“Covering Effects” under Diurnal Temperature Variations in Arid and Semiarid Areas
|Published in:||Advances in Civil Engineering, January 2020, v. 2020|
“Covering effects” dominated by water vapor migration in arid and semiarid areas threaten the stability of engineering entities. To explore the “covering effects” dominated by water vapor migration under the influence of diurnal temperature variations, a series of one-side evaporation experiments were conducted. Characteristics of water vapor migration between the unsaturated loess soil column with and without a lid were compared in detail to illustrate the “covering effects” on water vapor migration, as were the effects of test time. Further, the characteristics of “covering effects” in loess and sand soil columns were compared. The results show that the “covering effects” formed in the loess soil column with a lid by cycling day and night temperature differences led water vapor to accumulate and condense beneath the lid. However, unlike the “covering effects” during freezing conditions that lead to a significant increase in the moisture content in the top layer, in this study, the moisture content in the top layer (0–8 cm) decreased. Although “soil lid” and the “soil covering effects” exist in both loess soil columns with and without lids, the “soil covering effects” for the former are much more obvious, and the moisture content in the upper part of the loess soil column (8–45 cm) shows a significant increase. By cycling day and night temperature differences, the “covering effects” or “soil covering effects” grew as the test time increased. Compared to the loess soil column, the “covering effects” in the sand soil column were extremely weak, and the moisture migration in the sand soil column was dominated by the downward movement liquid water. This paper illustrates the “covering effects” under the influence of diurnal temperature variations and reveals the mechanism of water vapor migration in subgrade soils in arid and semiarid areas.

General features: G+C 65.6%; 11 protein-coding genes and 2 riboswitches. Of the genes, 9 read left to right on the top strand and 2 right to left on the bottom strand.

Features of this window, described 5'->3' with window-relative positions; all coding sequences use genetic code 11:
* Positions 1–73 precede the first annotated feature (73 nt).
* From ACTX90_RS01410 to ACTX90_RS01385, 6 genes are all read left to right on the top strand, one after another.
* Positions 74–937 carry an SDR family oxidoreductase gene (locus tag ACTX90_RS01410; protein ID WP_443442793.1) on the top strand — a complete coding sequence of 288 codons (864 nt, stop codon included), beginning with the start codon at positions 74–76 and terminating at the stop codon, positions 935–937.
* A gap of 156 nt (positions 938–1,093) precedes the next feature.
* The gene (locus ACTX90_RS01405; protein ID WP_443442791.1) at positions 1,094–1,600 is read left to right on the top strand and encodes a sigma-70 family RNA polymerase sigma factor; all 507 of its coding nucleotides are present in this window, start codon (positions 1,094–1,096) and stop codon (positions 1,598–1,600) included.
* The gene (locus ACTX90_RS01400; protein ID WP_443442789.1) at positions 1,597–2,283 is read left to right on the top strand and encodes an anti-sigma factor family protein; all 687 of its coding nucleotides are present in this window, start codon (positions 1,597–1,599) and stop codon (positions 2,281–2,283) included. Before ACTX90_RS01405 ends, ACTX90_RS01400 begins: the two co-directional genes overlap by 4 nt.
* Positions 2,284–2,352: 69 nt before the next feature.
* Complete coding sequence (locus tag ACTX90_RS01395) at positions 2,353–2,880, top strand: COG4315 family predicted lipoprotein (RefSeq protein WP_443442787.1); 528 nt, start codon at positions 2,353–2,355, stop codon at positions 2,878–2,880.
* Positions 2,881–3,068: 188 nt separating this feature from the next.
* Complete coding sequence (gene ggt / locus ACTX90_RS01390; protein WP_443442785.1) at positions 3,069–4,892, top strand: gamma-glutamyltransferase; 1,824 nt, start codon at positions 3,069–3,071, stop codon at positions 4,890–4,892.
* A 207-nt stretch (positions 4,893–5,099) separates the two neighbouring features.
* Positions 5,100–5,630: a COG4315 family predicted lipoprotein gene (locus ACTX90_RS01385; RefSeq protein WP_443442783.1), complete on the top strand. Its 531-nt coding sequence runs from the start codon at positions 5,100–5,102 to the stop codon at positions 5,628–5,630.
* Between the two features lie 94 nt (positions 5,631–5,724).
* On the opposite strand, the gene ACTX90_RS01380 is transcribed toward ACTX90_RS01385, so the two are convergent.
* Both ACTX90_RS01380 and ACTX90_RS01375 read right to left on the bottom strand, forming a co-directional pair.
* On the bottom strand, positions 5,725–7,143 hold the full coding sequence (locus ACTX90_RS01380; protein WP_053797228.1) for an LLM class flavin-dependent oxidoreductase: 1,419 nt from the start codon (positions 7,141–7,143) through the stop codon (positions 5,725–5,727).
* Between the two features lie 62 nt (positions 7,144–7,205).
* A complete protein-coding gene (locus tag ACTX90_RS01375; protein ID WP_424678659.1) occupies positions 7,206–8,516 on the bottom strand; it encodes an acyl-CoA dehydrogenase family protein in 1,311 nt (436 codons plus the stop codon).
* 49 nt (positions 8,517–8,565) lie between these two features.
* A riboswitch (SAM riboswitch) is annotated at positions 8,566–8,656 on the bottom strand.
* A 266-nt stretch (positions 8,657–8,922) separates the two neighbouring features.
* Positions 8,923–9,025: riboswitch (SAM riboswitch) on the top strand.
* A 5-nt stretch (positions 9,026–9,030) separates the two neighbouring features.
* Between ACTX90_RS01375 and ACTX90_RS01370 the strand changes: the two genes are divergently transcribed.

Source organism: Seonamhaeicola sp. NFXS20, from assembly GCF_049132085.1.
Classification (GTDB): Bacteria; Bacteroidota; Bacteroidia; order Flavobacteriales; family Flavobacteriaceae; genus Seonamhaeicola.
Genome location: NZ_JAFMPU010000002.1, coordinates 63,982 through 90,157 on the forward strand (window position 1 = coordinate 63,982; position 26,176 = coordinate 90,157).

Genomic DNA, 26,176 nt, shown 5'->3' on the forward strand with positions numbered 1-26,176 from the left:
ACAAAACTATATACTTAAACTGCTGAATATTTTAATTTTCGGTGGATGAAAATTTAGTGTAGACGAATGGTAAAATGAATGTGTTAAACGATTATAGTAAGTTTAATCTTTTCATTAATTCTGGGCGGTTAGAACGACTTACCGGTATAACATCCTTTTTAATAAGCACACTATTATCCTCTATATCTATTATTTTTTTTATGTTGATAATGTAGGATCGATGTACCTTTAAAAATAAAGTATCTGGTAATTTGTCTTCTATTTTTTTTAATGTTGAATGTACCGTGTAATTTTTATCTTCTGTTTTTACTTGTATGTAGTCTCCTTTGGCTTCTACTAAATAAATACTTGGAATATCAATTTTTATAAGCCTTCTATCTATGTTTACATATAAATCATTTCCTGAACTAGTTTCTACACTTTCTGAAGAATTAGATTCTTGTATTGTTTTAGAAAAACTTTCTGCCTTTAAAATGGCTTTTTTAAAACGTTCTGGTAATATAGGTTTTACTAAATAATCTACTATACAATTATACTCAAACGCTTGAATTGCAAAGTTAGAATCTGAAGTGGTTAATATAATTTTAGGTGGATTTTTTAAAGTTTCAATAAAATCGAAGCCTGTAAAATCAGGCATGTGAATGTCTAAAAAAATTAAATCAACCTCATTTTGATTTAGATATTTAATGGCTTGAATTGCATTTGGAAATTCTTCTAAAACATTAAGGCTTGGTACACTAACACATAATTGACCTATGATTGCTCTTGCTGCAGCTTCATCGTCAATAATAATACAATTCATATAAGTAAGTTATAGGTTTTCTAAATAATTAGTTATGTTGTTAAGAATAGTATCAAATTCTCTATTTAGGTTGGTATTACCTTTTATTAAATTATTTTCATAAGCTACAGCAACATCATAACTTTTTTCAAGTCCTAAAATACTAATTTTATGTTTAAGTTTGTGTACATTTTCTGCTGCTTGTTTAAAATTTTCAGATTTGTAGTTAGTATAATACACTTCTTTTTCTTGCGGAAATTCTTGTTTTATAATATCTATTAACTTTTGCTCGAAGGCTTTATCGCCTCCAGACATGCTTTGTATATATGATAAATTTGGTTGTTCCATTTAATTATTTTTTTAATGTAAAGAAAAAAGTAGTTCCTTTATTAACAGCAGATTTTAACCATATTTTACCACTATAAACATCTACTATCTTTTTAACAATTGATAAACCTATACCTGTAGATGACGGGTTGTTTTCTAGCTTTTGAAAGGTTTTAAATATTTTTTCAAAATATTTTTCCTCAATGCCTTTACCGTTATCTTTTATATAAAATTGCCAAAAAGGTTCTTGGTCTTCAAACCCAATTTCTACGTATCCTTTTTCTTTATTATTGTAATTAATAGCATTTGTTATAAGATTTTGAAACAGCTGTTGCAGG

|Copyright:||© 2020 Feifei Liu et al.|
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